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Although impressive, it is worth to notice that Cicero only played blitz games (in which each turn lasts 5 minutes, and players are not usually very invested). 

An AI beating 90% of players in blitz chess is less of an achievement than an AI beating 90% of players in 40 min chess; and I expect the same to be true for Diplomacy. Also, backstabbing and elaborate schemes are considerably rarer in blitz.

 I would be very curious to see Cicero compete in a Diplomacy game with longer turns.

Corretto, non faremo noche loca fino all'alba :D

Thank you! I had never thought that Aristarchus might have intentionally seeked a lower bound for the relative size of Sun and Moon. This does indeed make a lot of sense.

The shape is perceptibly different from a Gaussian (at least in the distributions that I found googling "empirical distribution of IQ" and similar keywords). This is not surprising, because almost nothing in Nature is an ideal Gaussian.

Now, suppose everyone began gaming the "athletic ability" test so that the table of maximum speeds B in light of scores didn't correlate anymore, what would happen? Well, psychologists would analyze the new trend. They'd look at current full time professional short range runners, the scores they obtained in their "athletic ability" test when they took it a few years before, and develop a new table with updated maximum speeds B for "athletic score" abilities, so that both numbers began correlating again.

Here you are supposing that everyone does the same amount of preparation; otherwise, recalibrating the score would not be enough. I think that this is the main point: does everyone prepare the same amount for IQ tests?

(A) and (B) make different predictions. If (B) is true, people with high IQ will not be particularly good at a new task when they try it for the first time - but then they would improve by application. If (A) is true, people with high IQ will be immediately good at new cognitive tasks (or, at least, much better than people with low IQ).

Thank you for your answer!

If you practice for IQ tests, you're going to become better at detecting the specific kinds of patterns used in IQ tests, but then your IQ score will correlate less with your general pattern-recognition ability, and in turn with those other traits, so at some point your score will stop reflecting your general intelligence. [...]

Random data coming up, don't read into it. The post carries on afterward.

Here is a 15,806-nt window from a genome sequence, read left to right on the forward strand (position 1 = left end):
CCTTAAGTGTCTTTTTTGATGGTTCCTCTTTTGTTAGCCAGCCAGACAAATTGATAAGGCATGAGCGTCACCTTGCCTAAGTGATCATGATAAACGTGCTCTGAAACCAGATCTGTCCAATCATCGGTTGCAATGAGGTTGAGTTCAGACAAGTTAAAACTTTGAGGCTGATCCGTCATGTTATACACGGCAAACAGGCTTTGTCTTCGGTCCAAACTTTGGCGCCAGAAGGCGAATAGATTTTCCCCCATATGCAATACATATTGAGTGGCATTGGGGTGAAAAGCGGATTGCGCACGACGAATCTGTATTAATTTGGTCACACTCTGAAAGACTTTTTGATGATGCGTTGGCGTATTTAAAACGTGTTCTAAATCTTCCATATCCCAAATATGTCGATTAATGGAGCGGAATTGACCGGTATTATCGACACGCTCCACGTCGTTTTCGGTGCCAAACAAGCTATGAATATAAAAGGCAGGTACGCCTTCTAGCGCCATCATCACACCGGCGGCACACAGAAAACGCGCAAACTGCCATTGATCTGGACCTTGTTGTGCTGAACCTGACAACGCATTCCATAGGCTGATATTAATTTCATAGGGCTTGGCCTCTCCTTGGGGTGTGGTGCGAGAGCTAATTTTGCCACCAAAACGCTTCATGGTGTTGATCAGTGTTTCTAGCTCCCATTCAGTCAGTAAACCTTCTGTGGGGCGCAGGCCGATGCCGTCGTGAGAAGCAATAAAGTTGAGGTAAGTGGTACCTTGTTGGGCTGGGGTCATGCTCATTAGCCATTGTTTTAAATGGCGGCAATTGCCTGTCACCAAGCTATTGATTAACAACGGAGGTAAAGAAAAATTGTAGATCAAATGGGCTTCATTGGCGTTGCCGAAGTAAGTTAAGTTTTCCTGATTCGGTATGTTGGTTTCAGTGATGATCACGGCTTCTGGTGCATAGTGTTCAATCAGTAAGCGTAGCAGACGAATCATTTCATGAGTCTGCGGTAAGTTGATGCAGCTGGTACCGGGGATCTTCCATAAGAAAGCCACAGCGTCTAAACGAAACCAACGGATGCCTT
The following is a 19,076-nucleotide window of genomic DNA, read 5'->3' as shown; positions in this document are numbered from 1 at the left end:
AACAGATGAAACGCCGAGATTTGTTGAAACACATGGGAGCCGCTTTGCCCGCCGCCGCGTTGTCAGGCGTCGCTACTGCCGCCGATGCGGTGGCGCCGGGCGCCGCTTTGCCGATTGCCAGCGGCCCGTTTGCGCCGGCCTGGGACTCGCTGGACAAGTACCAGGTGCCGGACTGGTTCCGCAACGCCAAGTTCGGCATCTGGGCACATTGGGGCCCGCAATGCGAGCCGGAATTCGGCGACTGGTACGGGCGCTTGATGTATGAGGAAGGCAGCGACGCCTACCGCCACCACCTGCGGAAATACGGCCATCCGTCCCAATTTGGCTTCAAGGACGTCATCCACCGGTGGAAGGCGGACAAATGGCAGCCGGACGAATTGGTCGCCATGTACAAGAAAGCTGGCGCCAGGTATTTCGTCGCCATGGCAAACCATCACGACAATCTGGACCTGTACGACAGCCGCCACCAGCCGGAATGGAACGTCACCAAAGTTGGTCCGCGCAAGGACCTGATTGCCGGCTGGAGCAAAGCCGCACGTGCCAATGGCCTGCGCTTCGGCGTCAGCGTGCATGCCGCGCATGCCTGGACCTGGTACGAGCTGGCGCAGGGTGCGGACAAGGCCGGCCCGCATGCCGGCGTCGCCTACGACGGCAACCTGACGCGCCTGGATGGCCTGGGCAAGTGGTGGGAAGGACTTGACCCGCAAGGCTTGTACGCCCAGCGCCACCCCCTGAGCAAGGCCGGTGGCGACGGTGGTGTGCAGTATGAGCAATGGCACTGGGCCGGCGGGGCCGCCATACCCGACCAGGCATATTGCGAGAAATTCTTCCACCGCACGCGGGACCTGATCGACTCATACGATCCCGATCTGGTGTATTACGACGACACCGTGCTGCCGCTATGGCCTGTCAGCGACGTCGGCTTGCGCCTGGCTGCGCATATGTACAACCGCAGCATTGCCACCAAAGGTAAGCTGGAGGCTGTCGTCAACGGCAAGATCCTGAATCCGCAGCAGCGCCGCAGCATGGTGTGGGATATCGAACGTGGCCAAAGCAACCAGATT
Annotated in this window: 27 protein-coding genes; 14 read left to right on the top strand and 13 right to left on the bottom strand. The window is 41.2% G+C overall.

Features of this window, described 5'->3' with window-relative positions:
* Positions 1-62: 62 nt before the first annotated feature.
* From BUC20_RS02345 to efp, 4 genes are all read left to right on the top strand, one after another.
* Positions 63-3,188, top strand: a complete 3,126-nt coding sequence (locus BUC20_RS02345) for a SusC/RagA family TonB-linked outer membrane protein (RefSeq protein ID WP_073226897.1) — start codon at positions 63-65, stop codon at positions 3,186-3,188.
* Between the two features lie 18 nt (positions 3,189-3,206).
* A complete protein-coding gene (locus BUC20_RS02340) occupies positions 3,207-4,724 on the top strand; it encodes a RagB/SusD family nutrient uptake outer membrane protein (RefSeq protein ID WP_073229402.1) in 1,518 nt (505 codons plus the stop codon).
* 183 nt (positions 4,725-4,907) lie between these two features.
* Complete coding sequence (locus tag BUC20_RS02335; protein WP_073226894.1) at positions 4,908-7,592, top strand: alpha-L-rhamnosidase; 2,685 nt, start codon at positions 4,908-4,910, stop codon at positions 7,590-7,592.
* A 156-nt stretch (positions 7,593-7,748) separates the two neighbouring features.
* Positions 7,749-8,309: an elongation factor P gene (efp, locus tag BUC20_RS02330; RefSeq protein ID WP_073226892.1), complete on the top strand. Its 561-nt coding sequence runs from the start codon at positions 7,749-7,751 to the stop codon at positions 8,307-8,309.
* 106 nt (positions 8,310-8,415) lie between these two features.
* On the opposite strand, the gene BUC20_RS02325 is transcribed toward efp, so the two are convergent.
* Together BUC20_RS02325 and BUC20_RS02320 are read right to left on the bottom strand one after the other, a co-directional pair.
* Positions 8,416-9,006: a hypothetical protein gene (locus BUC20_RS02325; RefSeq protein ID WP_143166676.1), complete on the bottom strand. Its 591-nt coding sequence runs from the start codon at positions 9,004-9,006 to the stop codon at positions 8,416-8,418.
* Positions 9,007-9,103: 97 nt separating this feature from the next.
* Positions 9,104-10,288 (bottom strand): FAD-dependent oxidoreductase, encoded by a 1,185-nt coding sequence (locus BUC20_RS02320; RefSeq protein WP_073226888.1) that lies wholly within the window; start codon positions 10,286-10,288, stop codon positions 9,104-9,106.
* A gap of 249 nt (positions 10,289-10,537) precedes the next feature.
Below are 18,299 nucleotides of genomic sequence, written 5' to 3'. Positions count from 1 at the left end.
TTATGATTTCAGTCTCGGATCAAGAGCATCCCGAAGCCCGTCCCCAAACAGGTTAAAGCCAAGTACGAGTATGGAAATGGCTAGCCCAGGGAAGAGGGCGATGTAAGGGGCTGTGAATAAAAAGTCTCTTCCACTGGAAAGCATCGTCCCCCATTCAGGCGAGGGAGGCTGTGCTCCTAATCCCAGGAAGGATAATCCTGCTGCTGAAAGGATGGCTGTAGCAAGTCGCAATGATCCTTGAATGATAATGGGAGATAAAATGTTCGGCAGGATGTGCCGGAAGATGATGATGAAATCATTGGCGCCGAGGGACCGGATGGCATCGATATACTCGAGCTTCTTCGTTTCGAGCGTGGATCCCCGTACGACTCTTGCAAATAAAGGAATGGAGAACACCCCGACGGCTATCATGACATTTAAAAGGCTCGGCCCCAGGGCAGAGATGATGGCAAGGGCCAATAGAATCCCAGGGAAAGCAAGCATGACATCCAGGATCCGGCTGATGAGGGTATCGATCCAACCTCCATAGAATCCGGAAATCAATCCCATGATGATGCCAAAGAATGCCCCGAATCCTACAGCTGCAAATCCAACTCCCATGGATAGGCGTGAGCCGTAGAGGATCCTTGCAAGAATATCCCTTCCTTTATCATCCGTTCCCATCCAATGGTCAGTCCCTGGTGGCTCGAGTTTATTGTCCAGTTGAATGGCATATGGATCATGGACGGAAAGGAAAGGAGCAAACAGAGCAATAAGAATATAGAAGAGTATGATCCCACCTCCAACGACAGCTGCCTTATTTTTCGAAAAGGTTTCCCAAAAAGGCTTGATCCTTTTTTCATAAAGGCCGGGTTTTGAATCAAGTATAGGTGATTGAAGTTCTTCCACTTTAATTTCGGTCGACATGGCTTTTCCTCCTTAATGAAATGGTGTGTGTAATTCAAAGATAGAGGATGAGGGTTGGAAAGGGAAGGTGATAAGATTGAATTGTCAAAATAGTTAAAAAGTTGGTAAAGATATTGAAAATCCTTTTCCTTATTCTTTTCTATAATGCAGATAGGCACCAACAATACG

Are you sure of this? Maybe the sort of people who are motivated to get an high score in a IQ test are the same sort of people who are motivated to get good grades in the college, who work harder to advance their career, and so on.

To clarify, we have two possible explainations for the correlation:

      A) People with a high IQ score got their high IQ score because they have a better innate capacity to detect patterns, so they are also innately more capable to become engineers or lawyers. People with a low IQ score have a low innate intelligence, so they are not able to understand that being a criminal is a bad idea.

     B) People with a high IQ score got their high IQ score because they were motivated to get an high IQ score. They are also more likely to become engineers or lawyers, because they are motivated to work hard to achieve their goals. People with a low IQ score just wanted to finish this boring test as soon as possible, so they gave random answers and returned to bar drinking.

I think that a mixture of (A) and (B) may be true. Most of your answers suggest that (A) is the most relevant explanation. However, if you for example replace "IQ score" with "school grades", I would say intuitively that (B) is the main answer. Is the IQ test fundamentally different from a school test?

I agree that different peoples have different learning curve. 

I wonder if perhaps a more appropriate test of "general intelligence" (+ motivation/grit) would be assessing how much you are able to improve in a task, given 1 month to practice.

Probably it is hard to make this work, because you could cheat in the first test doing it terribly on purpose.

Thank you for your answer, however, the question is not if it is worthy, or useful to practice for IQ test; the question is if it can be done (and, secondarily, how many people do it). 

Usually, the ranking of abilities for a task are well correlated with the amount of practice. There is the rare child prodigy who beats the chess grandmaster, but usually all the people who can beat a chess grandmaster have practiced a lot of chess.

Is IQ special in this respect? Is the majority of people who is extremely good at IQ tests just "naturally" extremely good at IQ tests?

The mean IQ is different among different cultures in the United States. Could these differences be explained (at least partially) by different mean levels of preparation? For example, I imagine that if you grow up in a highly competitive culture, and your family presses you hard to achieve good grades, you will more likely also study more for an IQ test.

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